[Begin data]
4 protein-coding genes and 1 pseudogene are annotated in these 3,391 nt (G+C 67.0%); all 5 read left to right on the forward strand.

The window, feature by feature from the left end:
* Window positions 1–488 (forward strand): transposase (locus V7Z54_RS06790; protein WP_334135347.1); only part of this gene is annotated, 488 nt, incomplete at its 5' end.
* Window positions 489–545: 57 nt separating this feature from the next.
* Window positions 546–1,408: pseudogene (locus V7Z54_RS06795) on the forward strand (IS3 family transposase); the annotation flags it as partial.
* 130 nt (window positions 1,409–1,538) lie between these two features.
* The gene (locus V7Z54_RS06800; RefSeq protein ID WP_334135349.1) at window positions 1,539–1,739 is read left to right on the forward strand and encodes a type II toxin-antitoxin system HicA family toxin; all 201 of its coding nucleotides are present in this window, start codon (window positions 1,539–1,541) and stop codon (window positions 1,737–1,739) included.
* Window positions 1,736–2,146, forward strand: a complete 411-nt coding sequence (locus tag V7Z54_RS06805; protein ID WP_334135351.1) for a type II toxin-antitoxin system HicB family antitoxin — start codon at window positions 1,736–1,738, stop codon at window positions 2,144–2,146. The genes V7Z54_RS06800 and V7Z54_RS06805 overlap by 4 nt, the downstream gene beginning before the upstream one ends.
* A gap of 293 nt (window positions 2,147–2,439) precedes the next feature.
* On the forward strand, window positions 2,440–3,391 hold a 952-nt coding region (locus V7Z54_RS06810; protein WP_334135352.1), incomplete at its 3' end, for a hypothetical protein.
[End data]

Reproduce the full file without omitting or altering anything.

4 protein-coding genes and 1 pseudogene are annotated in these 3,391 nt (G+C 67.0%); all 5 read left to right on the forward strand.

The window, feature by feature from the left end:
* Window positions 1–488 (forward strand): transposase (locus V7Z54_RS06790; protein WP_334135347.1); only part of this gene is annotated, 488 nt, incomplete at its 5' end.
* Window positions 489–545: 57 nt separating this feature from the next.
* Window positions 546–1,408: pseudogene (locus V7Z54_RS06795) on the forward strand (IS3 family transposase); the annotation flags it as partial.
* 130 nt (window positions 1,409–1,538) lie between these two features.
* The gene (locus V7Z54_RS06800; RefSeq protein ID WP_334135349.1) at window positions 1,539–1,739 is read left to right on the forward strand and encodes a type II toxin-antitoxin system HicA family toxin; all 201 of its coding nucleotides are present in this window, start codon (window positions 1,539–1,541) and stop codon (window positions 1,737–1,739) included.
* Window positions 1,736–2,146, forward strand: a complete 411-nt coding sequence (locus tag V7Z54_RS06805; protein ID WP_334135351.1) for a type II toxin-antitoxin system HicB family antitoxin — start codon at window positions 1,736–1,738, stop codon at window positions 2,144–2,146. The genes V7Z54_RS06800 and V7Z54_RS06805 overlap by 4 nt, the downstream gene beginning before the upstream one ends.
* A gap of 293 nt (window positions 2,147–2,439) precedes the next feature.
* On the forward strand, window positions 2,440–3,391 hold a 952-nt coding region (locus V7Z54_RS06810; protein WP_334135352.1), incomplete at its 3' end, for a hypothetical protein.